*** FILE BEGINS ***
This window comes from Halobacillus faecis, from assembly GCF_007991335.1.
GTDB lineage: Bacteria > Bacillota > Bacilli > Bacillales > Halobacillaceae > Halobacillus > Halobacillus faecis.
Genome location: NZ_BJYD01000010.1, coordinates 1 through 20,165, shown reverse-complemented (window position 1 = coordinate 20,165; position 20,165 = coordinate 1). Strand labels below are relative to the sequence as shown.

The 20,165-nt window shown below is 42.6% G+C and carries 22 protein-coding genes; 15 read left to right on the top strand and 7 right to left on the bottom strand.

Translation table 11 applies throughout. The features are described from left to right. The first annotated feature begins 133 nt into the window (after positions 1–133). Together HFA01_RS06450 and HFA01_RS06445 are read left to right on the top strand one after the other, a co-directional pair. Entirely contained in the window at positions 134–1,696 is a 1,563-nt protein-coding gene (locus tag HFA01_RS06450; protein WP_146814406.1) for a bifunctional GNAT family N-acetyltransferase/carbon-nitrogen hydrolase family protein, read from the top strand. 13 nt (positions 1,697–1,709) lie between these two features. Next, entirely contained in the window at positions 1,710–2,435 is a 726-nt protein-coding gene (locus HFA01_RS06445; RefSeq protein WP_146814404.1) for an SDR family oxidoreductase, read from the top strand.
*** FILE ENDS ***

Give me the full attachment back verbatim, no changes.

This window comes from Halobacillus faecis, from assembly GCF_007991335.1.
GTDB lineage: Bacteria > Bacillota > Bacilli > Bacillales > Halobacillaceae > Halobacillus > Halobacillus faecis.
Genome location: NZ_BJYD01000010.1, coordinates 1 through 20,165, shown reverse-complemented (window position 1 = coordinate 20,165; position 20,165 = coordinate 1). Strand labels below are relative to the sequence as shown.

The 20,165-nt window shown below is 42.6% G+C and carries 22 protein-coding genes; 15 read left to right on the top strand and 7 right to left on the bottom strand.

Translation table 11 applies throughout. The features are described from left to right. The first annotated feature begins 133 nt into the window (after positions 1–133). Together HFA01_RS06450 and HFA01_RS06445 are read left to right on the top strand one after the other, a co-directional pair. Entirely contained in the window at positions 134–1,696 is a 1,563-nt protein-coding gene (locus tag HFA01_RS06450; protein WP_146814406.1) for a bifunctional GNAT family N-acetyltransferase/carbon-nitrogen hydrolase family protein, read from the top strand. 13 nt (positions 1,697–1,709) lie between these two features. Next, entirely contained in the window at positions 1,710–2,435 is a 726-nt protein-coding gene (locus HFA01_RS06445; RefSeq protein WP_146814404.1) for an SDR family oxidoreductase, read from the top strand.